1. Safety is the top priority for this event. Remind everyone before the walk starts to be careful while they’re taking pictures. Each location is different and comes with its own dangers, so be aware of those things and make sure all of your walkers are aware of them too. Watch for traffic, don’t get too close to the edge, be aware of your surroundings, and so on. Keep an eye out for everyone during the walk as well.
  2. Plan a route that ends close to where you started so your walkers don’t have to walk a mile back to their cars.
  3. Once you have picked your ending location (restaurant, bar, cafe, etc), call them to make sure they can handle a group of 50 people on October 6th at the time your walk ends. You don’t want to show up to a place assuming they can accommodate you only to find out they can’t. Then, the day before the walk, call again to confirm your reservation time and let them know your adjusted number (maybe there were 39 people who signed up instead of 50).
  4. Make sure you go and scout your route early on, and when it gets close to the day of the walk. This way you know for sure that there are no problems like construction, or a bridge is out, or some other thing that will hinder a group of 50 people from getting to where they need to go.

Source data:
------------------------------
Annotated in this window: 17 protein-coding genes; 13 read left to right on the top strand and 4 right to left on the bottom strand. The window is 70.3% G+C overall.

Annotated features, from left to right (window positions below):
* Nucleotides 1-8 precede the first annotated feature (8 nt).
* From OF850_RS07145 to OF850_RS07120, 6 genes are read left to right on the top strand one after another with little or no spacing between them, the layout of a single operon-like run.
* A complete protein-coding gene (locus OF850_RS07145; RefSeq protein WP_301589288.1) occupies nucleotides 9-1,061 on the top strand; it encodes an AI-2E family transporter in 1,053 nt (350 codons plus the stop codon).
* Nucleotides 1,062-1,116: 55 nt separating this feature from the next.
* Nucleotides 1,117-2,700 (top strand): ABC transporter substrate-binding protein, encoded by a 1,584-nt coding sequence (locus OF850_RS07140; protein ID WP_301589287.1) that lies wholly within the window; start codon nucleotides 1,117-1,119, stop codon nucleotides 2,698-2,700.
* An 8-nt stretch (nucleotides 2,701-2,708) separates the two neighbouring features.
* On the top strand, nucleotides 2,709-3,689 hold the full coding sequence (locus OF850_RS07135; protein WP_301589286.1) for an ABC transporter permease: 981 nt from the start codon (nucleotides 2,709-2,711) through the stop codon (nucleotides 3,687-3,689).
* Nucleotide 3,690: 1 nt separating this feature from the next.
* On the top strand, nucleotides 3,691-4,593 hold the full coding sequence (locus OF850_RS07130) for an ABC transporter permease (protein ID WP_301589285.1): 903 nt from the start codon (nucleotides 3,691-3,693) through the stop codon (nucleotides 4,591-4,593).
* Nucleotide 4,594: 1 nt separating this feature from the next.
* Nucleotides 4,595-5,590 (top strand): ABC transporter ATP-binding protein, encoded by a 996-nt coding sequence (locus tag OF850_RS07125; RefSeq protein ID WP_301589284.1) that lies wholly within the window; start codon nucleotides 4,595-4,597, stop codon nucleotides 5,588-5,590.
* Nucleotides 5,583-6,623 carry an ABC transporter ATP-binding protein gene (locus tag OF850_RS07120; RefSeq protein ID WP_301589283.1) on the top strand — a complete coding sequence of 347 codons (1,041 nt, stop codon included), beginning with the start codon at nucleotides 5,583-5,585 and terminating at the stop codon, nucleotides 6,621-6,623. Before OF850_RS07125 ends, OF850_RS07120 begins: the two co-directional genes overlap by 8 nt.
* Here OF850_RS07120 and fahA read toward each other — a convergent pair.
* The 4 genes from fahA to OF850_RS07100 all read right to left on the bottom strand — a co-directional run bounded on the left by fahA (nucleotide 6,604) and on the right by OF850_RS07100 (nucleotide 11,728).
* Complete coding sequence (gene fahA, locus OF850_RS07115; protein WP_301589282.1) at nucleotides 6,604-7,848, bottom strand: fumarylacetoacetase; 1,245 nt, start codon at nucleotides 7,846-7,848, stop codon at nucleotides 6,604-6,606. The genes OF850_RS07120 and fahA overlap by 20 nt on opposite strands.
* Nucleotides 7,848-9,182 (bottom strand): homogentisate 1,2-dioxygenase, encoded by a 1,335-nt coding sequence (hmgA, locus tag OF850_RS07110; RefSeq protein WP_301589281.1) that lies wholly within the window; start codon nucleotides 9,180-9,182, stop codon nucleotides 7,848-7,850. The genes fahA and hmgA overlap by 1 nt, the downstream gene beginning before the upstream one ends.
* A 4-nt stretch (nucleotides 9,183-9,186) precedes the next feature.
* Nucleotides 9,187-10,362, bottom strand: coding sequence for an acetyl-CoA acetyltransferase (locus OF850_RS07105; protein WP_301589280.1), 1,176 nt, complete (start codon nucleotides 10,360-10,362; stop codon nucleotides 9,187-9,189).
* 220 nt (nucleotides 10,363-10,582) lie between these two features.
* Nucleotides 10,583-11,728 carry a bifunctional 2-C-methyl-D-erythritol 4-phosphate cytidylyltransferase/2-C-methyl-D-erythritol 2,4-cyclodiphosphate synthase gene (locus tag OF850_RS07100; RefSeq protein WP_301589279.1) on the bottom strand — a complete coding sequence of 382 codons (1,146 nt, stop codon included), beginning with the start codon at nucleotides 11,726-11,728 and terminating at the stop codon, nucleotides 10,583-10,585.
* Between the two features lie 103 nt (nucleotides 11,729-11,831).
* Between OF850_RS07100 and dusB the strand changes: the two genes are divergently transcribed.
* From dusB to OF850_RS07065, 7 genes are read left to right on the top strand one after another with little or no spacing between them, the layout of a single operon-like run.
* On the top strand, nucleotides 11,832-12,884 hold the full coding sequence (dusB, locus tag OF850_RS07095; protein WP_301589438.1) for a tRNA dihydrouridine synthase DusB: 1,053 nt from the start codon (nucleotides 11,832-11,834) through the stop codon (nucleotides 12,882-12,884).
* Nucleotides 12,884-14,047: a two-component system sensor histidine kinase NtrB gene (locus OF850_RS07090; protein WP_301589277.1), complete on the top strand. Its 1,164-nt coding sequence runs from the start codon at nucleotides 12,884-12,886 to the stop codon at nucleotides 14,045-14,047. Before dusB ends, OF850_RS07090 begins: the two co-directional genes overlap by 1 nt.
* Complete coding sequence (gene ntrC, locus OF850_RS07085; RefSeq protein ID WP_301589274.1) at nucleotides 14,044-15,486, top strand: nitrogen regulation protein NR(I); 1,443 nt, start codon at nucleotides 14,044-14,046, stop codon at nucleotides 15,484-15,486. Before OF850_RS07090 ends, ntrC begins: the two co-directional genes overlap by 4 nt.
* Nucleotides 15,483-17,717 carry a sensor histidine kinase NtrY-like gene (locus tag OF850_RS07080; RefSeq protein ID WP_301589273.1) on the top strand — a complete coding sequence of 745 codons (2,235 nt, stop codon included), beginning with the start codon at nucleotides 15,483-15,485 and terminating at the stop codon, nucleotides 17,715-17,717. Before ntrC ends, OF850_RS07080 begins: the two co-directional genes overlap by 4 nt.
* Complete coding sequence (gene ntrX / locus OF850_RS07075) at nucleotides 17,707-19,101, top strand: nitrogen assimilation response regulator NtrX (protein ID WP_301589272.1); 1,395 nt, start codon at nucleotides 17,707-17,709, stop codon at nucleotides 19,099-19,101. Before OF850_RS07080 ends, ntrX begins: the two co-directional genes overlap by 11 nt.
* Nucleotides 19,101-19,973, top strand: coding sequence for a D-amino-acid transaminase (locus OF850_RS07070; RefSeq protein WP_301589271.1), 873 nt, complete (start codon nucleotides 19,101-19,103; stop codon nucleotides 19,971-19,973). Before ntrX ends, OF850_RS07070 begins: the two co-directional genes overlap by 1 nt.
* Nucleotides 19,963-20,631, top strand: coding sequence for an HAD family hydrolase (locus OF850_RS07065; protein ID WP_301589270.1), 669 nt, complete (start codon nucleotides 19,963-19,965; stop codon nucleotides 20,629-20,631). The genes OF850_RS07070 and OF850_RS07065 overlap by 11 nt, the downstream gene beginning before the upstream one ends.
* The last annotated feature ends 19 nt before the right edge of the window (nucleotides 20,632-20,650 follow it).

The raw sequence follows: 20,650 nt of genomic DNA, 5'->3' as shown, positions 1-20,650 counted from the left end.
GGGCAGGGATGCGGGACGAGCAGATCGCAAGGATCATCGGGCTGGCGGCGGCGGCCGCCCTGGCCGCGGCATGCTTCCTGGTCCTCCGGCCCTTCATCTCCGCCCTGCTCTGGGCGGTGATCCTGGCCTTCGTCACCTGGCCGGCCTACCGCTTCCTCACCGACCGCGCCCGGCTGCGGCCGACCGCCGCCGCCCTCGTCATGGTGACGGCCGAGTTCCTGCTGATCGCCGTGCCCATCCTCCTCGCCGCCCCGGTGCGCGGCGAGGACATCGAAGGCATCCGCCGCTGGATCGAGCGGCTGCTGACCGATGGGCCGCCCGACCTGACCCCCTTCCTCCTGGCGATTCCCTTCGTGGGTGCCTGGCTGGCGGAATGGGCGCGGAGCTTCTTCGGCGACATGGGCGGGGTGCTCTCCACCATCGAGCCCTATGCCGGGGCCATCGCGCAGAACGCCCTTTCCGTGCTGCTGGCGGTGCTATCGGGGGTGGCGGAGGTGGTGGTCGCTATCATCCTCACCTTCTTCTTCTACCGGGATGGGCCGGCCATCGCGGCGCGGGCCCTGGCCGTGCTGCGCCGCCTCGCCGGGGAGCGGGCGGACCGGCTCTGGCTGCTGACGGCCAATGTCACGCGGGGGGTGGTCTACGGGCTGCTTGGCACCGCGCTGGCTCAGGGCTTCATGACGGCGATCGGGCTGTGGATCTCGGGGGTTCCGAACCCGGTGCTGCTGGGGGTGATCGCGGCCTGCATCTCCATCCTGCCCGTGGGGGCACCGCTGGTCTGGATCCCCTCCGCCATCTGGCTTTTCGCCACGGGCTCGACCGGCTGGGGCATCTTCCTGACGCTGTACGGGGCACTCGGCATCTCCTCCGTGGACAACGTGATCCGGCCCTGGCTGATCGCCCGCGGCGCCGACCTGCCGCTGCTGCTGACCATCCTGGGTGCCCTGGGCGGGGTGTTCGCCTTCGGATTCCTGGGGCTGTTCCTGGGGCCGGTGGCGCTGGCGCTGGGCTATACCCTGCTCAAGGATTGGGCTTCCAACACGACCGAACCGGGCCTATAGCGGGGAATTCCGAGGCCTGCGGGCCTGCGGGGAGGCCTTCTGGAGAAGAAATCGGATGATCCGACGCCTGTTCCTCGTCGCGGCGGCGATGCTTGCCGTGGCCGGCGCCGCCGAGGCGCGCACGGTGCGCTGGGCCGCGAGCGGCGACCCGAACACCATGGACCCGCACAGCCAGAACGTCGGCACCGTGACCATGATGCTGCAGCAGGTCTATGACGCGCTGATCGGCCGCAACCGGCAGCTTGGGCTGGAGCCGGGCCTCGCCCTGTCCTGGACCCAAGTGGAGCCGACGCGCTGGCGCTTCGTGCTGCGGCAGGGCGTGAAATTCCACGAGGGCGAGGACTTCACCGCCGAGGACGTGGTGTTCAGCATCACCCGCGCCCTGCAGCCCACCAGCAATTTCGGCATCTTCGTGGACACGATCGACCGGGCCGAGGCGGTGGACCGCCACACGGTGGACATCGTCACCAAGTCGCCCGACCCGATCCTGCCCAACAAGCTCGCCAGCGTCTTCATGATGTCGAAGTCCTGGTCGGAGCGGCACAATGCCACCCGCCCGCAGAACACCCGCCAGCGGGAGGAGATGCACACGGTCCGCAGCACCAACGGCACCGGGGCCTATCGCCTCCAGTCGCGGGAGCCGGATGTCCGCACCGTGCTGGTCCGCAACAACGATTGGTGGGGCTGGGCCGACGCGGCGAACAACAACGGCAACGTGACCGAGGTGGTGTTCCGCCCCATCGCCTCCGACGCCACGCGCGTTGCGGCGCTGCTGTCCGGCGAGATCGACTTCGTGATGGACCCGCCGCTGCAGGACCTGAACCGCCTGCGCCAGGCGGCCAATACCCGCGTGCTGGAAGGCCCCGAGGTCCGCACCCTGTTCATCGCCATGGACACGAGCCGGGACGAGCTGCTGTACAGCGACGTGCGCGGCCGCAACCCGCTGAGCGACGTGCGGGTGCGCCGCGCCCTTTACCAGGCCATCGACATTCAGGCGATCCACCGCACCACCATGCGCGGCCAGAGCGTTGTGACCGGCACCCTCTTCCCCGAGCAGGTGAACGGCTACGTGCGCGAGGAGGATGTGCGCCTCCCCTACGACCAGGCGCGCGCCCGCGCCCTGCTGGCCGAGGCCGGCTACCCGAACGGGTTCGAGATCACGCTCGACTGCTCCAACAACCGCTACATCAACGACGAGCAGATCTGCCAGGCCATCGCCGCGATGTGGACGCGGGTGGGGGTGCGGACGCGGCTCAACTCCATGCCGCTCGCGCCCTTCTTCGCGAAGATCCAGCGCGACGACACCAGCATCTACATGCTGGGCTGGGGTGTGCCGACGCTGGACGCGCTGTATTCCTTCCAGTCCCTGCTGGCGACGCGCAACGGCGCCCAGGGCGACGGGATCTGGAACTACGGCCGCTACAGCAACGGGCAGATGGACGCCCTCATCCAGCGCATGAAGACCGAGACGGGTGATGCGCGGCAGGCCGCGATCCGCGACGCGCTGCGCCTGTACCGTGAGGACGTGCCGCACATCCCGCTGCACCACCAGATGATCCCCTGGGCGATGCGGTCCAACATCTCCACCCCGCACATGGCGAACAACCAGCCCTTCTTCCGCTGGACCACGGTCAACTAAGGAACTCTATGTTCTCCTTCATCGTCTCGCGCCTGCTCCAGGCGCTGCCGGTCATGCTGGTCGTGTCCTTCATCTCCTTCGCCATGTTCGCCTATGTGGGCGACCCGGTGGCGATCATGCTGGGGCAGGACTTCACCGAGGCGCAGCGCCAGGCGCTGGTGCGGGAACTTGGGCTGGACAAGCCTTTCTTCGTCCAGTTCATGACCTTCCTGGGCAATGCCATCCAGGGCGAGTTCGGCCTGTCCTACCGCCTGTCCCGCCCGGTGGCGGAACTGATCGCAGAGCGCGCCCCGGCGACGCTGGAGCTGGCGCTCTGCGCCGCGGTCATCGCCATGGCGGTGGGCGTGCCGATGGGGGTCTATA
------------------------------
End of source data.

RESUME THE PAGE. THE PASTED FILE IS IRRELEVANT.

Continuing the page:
5. Choose relatively flat terrain for your walk to keep the walk accessible to everyone. Last year we had people everywhere from kids to great grandparents participate, and not everyone can make it up or down a really steep hill to a location.
  6. Choose a great location/route for the walkers to shoot interesting things – monuments, buildings, great architecture, a great scenic view, etc. Interesting things make for interesting photos!
  7. Make sure your route is pedestrian (and large group) friendly. If you choose a route with narrow sidewalks or busy areas, it could pose a problem trying to get 50 people through the area.
  8. Make sure there’s plenty of parking available around your starting location.
  9. Don’t overestimate how long your walk should be. We’ve found out that a mile to mile and a half is the ideal length for a photo walk. Otherwise people rush to get to the ending location and don’t have fun taking pictures along the way. Or they get too tired to finish the walk and leave early.
  10. As a walk leader, it’s very important to be really friendly and really patient with your walkers. Everyone will be asking you questions, so be ready to answer them before, during, and after the walk!
  11. Have a backup plan for your walk in case you have bad weather.
  12. Last, but not least… SAFETY. (Also, bring sunscreen!)